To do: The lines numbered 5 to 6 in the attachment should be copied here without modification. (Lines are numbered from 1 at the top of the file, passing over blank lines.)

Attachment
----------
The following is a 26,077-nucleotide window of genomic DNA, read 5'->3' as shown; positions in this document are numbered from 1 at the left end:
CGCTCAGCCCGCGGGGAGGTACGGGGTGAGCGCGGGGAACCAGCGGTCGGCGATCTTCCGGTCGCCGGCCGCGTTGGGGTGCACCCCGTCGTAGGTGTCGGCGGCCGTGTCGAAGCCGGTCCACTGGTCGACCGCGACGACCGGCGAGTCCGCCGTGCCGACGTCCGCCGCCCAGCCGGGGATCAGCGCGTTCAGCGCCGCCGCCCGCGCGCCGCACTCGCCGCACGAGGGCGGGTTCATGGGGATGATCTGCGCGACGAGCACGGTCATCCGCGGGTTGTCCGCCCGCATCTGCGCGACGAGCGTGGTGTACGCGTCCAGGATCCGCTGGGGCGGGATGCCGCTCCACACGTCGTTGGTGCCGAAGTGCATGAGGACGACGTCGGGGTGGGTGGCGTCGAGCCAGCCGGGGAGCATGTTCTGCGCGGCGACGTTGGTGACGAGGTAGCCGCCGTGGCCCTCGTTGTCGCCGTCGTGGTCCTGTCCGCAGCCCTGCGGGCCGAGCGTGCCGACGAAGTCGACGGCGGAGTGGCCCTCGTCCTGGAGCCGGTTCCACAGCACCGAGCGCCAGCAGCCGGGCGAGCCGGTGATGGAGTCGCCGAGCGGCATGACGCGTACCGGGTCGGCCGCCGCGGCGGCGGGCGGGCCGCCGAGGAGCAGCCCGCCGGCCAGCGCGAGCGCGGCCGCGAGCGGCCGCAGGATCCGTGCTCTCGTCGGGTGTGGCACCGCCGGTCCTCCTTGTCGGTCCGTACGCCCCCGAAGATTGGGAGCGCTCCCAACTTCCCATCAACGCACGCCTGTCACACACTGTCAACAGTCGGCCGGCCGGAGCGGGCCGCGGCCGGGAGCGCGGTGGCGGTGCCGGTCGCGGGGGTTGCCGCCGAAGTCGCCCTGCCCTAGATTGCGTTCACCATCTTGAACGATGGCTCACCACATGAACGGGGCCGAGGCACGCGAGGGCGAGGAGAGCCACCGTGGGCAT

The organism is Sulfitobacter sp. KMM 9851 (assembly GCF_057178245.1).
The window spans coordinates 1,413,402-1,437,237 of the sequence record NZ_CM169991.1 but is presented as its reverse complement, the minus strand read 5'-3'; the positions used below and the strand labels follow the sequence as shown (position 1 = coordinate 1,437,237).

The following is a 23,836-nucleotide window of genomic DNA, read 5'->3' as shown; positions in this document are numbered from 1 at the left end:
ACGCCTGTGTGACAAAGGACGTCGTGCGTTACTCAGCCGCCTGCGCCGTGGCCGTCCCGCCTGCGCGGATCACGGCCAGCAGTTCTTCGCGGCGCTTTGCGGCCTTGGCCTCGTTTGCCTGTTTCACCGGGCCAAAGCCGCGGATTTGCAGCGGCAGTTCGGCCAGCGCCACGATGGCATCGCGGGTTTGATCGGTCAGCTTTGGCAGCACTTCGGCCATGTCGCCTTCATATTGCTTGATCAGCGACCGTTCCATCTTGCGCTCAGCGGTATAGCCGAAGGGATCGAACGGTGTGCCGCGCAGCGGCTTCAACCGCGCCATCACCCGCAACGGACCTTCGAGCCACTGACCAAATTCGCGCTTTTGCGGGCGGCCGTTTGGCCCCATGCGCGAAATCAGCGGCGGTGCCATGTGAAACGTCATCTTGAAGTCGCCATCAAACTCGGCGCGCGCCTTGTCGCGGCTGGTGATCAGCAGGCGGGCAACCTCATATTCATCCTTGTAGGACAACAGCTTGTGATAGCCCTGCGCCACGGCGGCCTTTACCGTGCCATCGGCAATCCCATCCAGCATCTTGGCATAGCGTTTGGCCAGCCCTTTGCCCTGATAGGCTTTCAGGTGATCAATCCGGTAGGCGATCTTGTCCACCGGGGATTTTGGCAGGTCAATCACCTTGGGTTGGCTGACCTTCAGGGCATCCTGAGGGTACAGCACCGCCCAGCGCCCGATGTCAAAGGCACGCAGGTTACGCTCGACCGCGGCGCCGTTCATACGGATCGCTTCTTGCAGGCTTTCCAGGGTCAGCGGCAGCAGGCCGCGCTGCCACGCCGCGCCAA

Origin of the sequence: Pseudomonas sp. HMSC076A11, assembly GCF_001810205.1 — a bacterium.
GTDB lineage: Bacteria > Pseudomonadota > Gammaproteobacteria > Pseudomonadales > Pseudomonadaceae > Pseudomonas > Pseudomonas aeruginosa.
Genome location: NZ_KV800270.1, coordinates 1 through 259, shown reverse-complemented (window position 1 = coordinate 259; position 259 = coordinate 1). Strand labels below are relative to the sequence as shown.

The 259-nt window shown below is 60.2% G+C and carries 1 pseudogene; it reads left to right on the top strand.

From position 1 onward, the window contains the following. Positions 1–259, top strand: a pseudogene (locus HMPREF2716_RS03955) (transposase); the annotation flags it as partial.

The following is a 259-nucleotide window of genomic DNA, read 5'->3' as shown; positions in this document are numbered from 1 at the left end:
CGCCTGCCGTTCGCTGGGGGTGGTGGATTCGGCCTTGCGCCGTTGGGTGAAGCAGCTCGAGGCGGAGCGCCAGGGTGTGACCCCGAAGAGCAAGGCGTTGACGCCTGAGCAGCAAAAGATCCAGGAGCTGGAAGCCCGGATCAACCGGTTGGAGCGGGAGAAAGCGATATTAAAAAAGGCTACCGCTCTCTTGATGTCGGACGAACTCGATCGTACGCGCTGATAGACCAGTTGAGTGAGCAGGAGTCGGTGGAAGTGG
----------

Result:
The following is a 23,836-nucleotide window of genomic DNA, read 5'->3' as shown; positions in this document are numbered from 1 at the left end:
ACGCCTGTGTGACAAAGGACGTCGTGCGTTACTCAGCCGCCTGCGCCGTGGCCGTCCCGCCTGCGCGGATCACGGCCAGCAGTTCTTCGCGGCGCTTTGCGGCCTTGGCCTCGTTTGCCTGTTTCACCGGGCCAAAGCCGCGGATTTGCAGCGGCAGTTCGGCCAGCGCCACGATGGCATCGCGGGTTTGATCGGTCAGCTTTGGCAGCACTTCGGCCATGTCGCCTTCATATTGCTTGATCAGCGACCGTTCCATCTTGCGCTCAGCGGTATAGCCGAAGGGATCGAACGGTGTGCCGCGCAGCGGCTTCAACCGCGCCATCACCCGCAACGGACCTTCGAGCCACTGACCAAATTCGCGCTTTTGCGGGCGGCCGTTTGGCCCCATGCGCGAAATCAGCGGCGGTGCCATGTGAAACGTCATCTTGAAGTCGCCATCAAACTCGGCGCGCGCCTTGTCGCGGCTGGTGATCAGCAGGCGGGCAACCTCATATTCATCCTTGTAGGACAACAGCTTGTGATAGCCCTGCGCCACGGCGGCCTTTACCGTGCCATCGGCAATCCCATCCAGCATCTTGGCATAGCGTTTGGCCAGCCCTTTGCCCTGATAGGCTTTCAGGTGATCAATCCGGTAGGCGATCTTGTCCACCGGGGATTTTGGCAGGTCAATCACCTTGGGTTGGCTGACCTTCAGGGCATCCTGAGGGTACAGCACCGCCCAGCGCCCGATGTCAAAGGCACGCAGGTTACGCTCGACCGCGGCGCCGTTCATACGGATCGCTTCTTGCAGGCTTTCCAGGGTCAGCGGCAGCAGGCCGCGCTGCCACGCCGCGCCAA